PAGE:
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The benefit of diagnostic whole genome sequencing in schizophrenia and other psychotic disorders

Abstract

Schizophrenia has a multifactorial etiology, involving a polygenic architecture. The potential benefit of whole genome sequencing (WGS) in schizophrenia and other psychotic disorders is not well studied. We investigated the yield of clinical WGS analysis in 251 families with a proband diagnosed with schizophrenia (N = 190), schizoaffective disorder (N = 49), or other conditions involving psychosis (N = 48). Participants were recruited in Israel and USA, mainly of Jewish, Arab, and other European ancestries. Trio (parents and proband) WGS was performed for 228 families (90.8%); in the other families, WGS included parents and at least two affected siblings. In the secondary analyses, we evaluated the contribution of rare variant enrichment in particular gene sets, and calculated polygenic risk score (PRS) for schizophrenia. For the primary outcome, diagnostic rate was 6.4%; we found clinically significant, single nucleotide variants (SNVs) or small insertions or deletions (indels) in 14 probands (5.6%), and copy number variants (CNVs) in 2 (0.8%). Significant enrichment of rare loss-of-function variants was observed in a gene set of top schizophrenia candidate genes in affected individuals, compared with population controls (N = 6,840). The PRS for schizophrenia was significantly increased in the affected individuals group, compared to their unaffected relatives. Last, we were also able to provide pharmacogenomics information based on CYP2D6 genotype data for most participants, and determine their antipsychotic metabolizer status. In conclusion, our findings suggest that WGS may have a role in the setting of both research and genetic counseling for individuals with schizophrenia and other psychotic disorders and their families.

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Fig. 1: Demographic and clinical characteristics of participants.
Fig. 2: Detection and classification of clinically relevant variants.
Fig. 3: Case/control enrichment of qualified variants in selected gene sets.

Data availability

WGS data from consenting participants is available via the ATAV data browser (http://atavdb.org/) and will be deposited in dbGaP (44515). ATAV code is freely provided on GitHub at https://github.com/nickzren/atav.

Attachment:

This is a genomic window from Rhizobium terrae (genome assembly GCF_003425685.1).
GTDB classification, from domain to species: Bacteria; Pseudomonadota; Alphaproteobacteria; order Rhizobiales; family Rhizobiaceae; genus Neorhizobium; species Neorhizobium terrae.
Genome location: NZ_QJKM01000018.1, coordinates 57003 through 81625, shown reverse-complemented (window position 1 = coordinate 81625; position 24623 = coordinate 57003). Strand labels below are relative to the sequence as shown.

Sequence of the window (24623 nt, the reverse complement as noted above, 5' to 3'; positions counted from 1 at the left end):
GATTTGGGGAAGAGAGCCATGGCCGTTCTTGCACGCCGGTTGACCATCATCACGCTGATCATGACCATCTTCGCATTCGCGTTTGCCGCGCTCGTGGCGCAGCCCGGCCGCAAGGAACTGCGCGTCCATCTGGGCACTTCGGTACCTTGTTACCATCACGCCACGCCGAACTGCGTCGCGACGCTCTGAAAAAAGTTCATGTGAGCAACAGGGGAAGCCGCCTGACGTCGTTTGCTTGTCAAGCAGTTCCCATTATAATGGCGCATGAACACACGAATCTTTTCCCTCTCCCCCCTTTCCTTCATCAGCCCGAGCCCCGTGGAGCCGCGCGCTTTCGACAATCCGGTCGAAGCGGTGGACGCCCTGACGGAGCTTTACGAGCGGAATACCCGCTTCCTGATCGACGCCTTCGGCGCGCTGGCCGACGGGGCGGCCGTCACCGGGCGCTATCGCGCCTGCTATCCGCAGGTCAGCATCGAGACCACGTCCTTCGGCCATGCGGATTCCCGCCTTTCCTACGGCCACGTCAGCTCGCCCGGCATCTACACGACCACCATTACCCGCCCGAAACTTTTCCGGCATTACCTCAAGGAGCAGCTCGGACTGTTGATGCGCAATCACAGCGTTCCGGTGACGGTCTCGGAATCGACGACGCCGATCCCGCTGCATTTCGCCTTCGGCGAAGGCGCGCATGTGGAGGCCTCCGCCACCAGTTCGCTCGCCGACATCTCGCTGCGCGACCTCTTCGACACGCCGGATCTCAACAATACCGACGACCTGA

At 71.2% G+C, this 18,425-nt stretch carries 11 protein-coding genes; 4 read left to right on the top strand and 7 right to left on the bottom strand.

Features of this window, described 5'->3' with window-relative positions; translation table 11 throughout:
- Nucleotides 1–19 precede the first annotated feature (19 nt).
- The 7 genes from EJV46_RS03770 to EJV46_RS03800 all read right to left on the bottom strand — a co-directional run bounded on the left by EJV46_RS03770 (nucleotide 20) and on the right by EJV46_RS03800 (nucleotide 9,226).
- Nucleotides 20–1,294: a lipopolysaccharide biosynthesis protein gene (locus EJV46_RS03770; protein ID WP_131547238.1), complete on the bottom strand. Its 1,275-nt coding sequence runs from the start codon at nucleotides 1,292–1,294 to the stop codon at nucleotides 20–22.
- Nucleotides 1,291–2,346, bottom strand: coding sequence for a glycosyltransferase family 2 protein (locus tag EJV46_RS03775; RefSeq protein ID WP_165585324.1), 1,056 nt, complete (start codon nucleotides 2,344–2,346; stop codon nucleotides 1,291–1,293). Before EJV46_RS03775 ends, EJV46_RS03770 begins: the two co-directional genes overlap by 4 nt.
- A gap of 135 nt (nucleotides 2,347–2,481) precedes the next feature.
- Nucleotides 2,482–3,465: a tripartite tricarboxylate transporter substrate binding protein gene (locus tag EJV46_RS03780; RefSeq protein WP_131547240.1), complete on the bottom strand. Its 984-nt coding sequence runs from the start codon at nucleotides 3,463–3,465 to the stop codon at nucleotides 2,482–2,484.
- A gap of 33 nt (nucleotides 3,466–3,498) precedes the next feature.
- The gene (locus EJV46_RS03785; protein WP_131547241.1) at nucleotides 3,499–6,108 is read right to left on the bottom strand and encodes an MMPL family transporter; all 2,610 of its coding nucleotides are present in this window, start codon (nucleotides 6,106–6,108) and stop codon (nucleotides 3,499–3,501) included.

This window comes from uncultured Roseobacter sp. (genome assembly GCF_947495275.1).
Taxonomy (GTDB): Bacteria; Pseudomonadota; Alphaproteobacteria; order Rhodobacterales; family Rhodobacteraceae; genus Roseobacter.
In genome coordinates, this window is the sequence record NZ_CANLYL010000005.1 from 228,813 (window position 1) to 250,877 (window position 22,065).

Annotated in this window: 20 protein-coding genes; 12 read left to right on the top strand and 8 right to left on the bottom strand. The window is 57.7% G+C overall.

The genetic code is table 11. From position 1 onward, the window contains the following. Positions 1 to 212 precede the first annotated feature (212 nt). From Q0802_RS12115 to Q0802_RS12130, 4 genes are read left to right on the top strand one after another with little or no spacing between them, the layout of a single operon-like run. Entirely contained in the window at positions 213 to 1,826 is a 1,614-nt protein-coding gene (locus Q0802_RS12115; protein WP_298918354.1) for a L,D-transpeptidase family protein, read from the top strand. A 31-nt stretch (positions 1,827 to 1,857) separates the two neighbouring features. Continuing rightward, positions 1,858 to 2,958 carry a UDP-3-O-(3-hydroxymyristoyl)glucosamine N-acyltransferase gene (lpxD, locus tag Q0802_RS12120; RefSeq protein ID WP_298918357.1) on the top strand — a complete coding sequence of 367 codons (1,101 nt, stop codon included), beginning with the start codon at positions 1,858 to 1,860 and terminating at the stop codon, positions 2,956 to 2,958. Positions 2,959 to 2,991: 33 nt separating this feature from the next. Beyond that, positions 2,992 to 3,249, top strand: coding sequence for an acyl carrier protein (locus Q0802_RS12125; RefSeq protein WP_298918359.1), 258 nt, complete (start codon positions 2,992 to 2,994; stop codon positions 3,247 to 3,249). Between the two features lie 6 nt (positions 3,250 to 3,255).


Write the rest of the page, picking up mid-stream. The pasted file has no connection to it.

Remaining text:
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Acknowledgements

This paper is dedicated to the memory of Prof. Deborah L. Levy, PhD, Director of the Psychology Research Laboratory at McLean Hospital and Associate Professor of Psychiatry, Harvard Medical School, who passed away while this paper was being prepared. Research reported in this publication was funded by the National Institute of Mental Health (5U01MH105670).

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AA, LG, ARD, ELH, AEP, VA, and DBG designed the study and supervised the project. BL, AEP, SLD, and MBH enrolled and phenotyped participants EPP and JM contributed to data collection and sample preparation. DH, AM GP, and AA developed analysis tools and generated the data AA, LG, AAS, ARD, GP, AM, DH, SG, EHB, AWZ, HH, VJ, ELH, VA, and AG analyzed the data AA and LG wrote the manuscript with input from all authors. All authors reviewed the manuscript.

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Correspondence to Anna Alkelai.

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DBG reports holding equity in the publicly traded precision medicine company Praxis Precision Medicine, Apostle Inc, and Q-State Biosciences and has in the past been a paid advisor to AstraZeneca, Gilead Sciences, GoldFinch Bio, and Johnson & Johnson.

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Alkelai, A., Greenbaum, L., Docherty, A.R. et al. The benefit of diagnostic whole genome sequencing in schizophrenia and other psychotic disorders. Mol Psychiatry 27, 1435–1447 (2022). https://doi.org/10.1038/s41380-021-01383-9

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